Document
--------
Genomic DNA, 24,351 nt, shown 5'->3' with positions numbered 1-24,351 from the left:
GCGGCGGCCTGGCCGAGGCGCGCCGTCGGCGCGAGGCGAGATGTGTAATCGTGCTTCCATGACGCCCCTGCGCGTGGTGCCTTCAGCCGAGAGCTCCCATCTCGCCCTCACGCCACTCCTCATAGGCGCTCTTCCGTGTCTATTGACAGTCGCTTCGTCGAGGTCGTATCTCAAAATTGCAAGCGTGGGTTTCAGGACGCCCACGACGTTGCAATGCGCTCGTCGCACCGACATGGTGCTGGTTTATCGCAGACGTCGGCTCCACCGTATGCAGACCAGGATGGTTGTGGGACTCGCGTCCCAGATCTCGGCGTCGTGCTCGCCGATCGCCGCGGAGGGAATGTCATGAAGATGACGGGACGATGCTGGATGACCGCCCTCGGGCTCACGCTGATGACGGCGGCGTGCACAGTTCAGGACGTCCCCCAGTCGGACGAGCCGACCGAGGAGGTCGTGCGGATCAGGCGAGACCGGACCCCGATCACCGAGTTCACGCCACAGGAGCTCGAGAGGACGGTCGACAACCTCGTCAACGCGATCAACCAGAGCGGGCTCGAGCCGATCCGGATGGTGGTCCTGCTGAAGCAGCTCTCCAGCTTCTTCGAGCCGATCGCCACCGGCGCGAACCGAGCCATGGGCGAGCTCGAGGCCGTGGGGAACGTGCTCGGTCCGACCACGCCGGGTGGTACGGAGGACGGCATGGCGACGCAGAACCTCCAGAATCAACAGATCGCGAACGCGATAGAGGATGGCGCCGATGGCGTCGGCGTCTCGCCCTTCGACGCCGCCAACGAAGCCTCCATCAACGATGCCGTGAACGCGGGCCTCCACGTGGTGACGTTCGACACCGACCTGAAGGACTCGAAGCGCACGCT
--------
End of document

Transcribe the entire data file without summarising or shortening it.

Genomic DNA, 24,351 nt, shown 5'->3' with positions numbered 1-24,351 from the left:
GCGGCGGCCTGGCCGAGGCGCGCCGTCGGCGCGAGGCGAGATGTGTAATCGTGCTTCCATGACGCCCCTGCGCGTGGTGCCTTCAGCCGAGAGCTCCCATCTCGCCCTCACGCCACTCCTCATAGGCGCTCTTCCGTGTCTATTGACAGTCGCTTCGTCGAGGTCGTATCTCAAAATTGCAAGCGTGGGTTTCAGGACGCCCACGACGTTGCAATGCGCTCGTCGCACCGACATGGTGCTGGTTTATCGCAGACGTCGGCTCCACCGTATGCAGACCAGGATGGTTGTGGGACTCGCGTCCCAGATCTCGGCGTCGTGCTCGCCGATCGCCGCGGAGGGAATGTCATGAAGATGACGGGACGATGCTGGATGACCGCCCTCGGGCTCACGCTGATGACGGCGGCGTGCACAGTTCAGGACGTCCCCCAGTCGGACGAGCCGACCGAGGAGGTCGTGCGGATCAGGCGAGACCGGACCCCGATCACCGAGTTCACGCCACAGGAGCTCGAGAGGACGGTCGACAACCTCGTCAACGCGATCAACCAGAGCGGGCTCGAGCCGATCCGGATGGTGGTCCTGCTGAAGCAGCTCTCCAGCTTCTTCGAGCCGATCGCCACCGGCGCGAACCGAGCCATGGGCGAGCTCGAGGCCGTGGGGAACGTGCTCGGTCCGACCACGCCGGGTGGTACGGAGGACGGCATGGCGACGCAGAACCTCCAGAATCAACAGATCGCGAACGCGATAGAGGATGGCGCCGATGGCGTCGGCGTCTCGCCCTTCGACGCCGCCAACGAAGCCTCCATCAACGATGCCGTGAACGCGGGCCTCCACGTGGTGACGTTCGACACCGACCTGAAGGACTCGAAGCGCACGCT